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Opponents of Frederickson Farm’s liquor license hire lawyer

SCITUATE – Opponents of a request for a liquor license at Frederickson Farm have hired a lawyer to represent their interests. Neighbors of the property are also threatening legal action if a license ends up being approved.

The Zoning Board moved to table a zoning application submitted by Frederickson Farm during a packed May 23 meeting. More than 50 residents attended the meeting to voice concerns about noise pollution, traffic, and crowd control.

Prior to that evening, many residents had their mailboxes stuffed with flyers imploring them to attend. The notice warned of noise, increased traffic, property devaluation, and poorer quality of life if the Frederickson Farm plan is approved.

“We are a rural community who enjoys peace and quiet, please help keep it that way!” stated the notice.

Objections to the plan were first voiced at a May 15 Town Council meeting where more than a dozen residents spoke about the potential for teenagers to access alcohol, the possibility of drunk driving, and disturbing of the peace.

Leesa DeMarco, who lives on Carue Drive, also presented a petition signed by 43 neighbors of Frederickson Farm who opposed a new liquor license for the business.

The Town Council ultimately moved to table the issue, giving abutters the opportunity to also voice concerns with the planning and zoning boards.

The Planning Board, which met on May 16, found Frederickson Farm’s application in compliance with town ordinances and approved it.

That raised the stakes for the Zoning Board meeting as one of the last forums for residents to sway officials’ opinions and stall the farm’s application.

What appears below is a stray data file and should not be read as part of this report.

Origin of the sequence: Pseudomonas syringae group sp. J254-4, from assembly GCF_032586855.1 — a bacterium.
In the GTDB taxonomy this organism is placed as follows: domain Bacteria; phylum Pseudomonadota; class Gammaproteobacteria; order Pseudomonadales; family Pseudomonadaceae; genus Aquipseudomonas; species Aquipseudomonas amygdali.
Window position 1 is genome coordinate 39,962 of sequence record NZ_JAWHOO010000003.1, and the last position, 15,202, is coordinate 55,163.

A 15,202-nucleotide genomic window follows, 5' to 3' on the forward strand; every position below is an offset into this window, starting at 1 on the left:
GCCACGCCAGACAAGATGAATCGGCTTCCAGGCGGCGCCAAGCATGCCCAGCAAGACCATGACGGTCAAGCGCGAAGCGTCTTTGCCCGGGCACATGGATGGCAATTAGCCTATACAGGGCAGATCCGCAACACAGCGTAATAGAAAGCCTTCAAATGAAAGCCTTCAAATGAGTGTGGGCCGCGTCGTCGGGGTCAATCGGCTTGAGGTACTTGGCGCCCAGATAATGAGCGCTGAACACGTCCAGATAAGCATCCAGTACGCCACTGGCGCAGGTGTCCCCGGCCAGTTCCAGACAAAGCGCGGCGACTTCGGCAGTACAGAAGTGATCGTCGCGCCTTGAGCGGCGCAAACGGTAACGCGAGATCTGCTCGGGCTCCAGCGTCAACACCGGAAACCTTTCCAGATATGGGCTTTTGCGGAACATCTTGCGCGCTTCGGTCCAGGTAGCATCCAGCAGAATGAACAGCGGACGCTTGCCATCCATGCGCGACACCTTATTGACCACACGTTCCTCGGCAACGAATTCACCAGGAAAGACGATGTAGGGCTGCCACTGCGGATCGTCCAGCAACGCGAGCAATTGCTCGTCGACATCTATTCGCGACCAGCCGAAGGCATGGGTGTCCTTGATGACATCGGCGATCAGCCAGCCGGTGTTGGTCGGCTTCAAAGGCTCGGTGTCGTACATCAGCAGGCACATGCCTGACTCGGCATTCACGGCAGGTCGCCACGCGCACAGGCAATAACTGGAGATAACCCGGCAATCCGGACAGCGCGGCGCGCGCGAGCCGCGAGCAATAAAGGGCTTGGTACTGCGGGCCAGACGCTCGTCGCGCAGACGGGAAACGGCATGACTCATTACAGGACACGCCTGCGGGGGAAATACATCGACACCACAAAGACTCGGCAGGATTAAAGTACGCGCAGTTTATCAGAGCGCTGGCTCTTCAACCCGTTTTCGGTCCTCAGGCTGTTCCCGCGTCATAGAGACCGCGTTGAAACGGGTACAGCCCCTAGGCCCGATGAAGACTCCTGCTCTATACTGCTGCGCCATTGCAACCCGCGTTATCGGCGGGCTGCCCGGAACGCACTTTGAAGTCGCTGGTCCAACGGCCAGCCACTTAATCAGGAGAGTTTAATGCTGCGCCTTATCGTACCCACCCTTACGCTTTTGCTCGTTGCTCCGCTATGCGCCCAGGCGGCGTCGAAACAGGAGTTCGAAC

Residents opposing Frederickson Farm’s requests for a liquor license and application for a special use permit retained attorney John Mancini to represent their interests.

Mancini attended the May 23 zoning board meeting and spoke on behalf of the abutters. He argued that the application submitted by Howard and Brenda Frederickson was incomplete and that enough abutters opposed it to have the matter thrown out.

Under Rhode Island law, if 51 percent of landowners within 200 feet of a liquor license applicant oppose it, the local licensing board loses the jurisdiction to approve the application.

In a phone call with The Valley Breeze & Observer Mancini described the Fredericksons’ zoning application as “vague” and “filled with abiguity.”

He said that he would continue to “appeal and object” any decisions contrary to the interests of the abutters.

Chairman Kenneth Borden seemed to at least agree that the application needed more detail. It did not include the dates, times, or length of special events, nor did it include guest capacity or crowd control plans.

“It seems to me that we don’t have enough information,” Borden said. The matter was tabled.

The permit would allow the Chopmist Hill Road business to move forward with plans to host special events that would include music, movie screenings, and beer and wine. The restaurant is currently in a general business zone.

Anne Corvo, who lives on Carue Drive and attended the May 23 zoning meeting, said abutters still weren’t pleased.

“We were very discouraged,” Corvo said.

She said that neighbors opposed to the farm obtaining a liquor license have held two meetings, with a third planned. The group has decided that if a liquor license is granted they will pursue the matter in court.

“We’ll follow this to the end (in) court,” Corvo said. “We’re playing hardball.”

By JACKIE ROMAN, Valley Breeze & Observer Staff Writer

Original Article

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